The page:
On Tuesday night, members of the Blue Bell Hill Civic Association (BBH) spoke with the Fairmount Park Rangers Corps about quelling problems associated with unruly patrons of nearby Blue Bell Hill Meadow.
Blue Bell Hill Meadow is located on Walnut Lane in Germantown, opposite W. Johnson St. The park serves as the southern boundary for BBH’s territory, which straddles the Germantown and West Mount Airy neighborhoods.
Blue Bell Hill is bounded by Wissahickon Avenue, Walnut Lane, Cliveden Street and the northeast edge of Fairmount Park, and includes Rittenhouse Town.
Speaking for the FPRC was Sahlee Brown, lead ranger with the corps’ Wissahickon District, based in the Thomas Mansion on Wissahickon Ave.
Responsible for many of the parks in Philadelphia’s northwest corridor, Brown noted that the FRPC’s Wissahickon District acquired Hunting Park in its jurisdiction two years ago, resulting in a larger patrol area for Wissahickon-based rangers.
“It’s a new challenge,” he said, but is balanced by generally good behavior at Blue Bell.
Nature of complaints
Ted Qualli, BBH president, observed that typical residential complaints stem from amplified sound, parking overflow issues, and park closing-time violations. In the past, he added, violence was a major issue, but has subsided in recent memory.
Generally, said Qualli, “noise is the predictor of other problems.”
In response, Brown said that as rangers are unarmed, their primary responsibilities are to “warn and educate,” with enforcement falling to the Philadelphia Police Department.
He said that curbing amplified sound has been largely met with cooperation, as the bearers of picnic permits have their contact information on file, and are therefore eligible for violations.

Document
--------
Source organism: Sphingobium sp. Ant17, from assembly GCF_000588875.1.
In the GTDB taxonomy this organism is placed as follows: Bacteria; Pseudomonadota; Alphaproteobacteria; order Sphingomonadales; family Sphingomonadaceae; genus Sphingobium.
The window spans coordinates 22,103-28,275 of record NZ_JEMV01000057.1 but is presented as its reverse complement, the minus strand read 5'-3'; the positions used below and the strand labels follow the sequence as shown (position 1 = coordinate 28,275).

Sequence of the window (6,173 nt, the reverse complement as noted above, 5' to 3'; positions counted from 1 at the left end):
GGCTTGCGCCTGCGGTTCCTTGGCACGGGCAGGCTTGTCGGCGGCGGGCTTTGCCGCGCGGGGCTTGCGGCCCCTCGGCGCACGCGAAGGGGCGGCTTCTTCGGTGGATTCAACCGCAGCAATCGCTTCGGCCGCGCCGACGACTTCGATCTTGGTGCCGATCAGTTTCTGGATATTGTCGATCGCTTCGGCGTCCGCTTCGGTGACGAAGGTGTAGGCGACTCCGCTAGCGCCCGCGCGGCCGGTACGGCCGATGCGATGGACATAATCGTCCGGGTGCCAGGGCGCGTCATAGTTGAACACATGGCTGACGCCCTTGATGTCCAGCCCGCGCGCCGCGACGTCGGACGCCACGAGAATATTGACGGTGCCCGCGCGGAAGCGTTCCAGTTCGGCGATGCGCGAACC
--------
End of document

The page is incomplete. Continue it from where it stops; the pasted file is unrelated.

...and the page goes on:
Fairmount Park requires people to leave the park at 1 a.m. Brown said that getting people to close up in a timely fashion after a day of partying can be challenging. And, as there are only two rangers are engaged in the district per shift, getting to each park presents logistical difficulties.
Asked by Qualli what the community can do to assist, Brown reinforced that park neighbors serve as the “eyes and ears” of the FPRC, and that any reports should be directed to dispatchers. With Blue Bell Hill being the park closest to base, Brown said it’s generally the easiest to respond to.
Asked by residents how to handle problem animals – including both unsupervised dogs and potentially rabid animals – Brown said to contact Animal Control first, but to also notify FRPC.
But Brown has more than passing familiarity with local park issues – he’s both a neighbor and an avid biker in the Wissahickon trails.
“I’ve experienced these problems in and out of uniform,” he said. “I’m out there all the time.”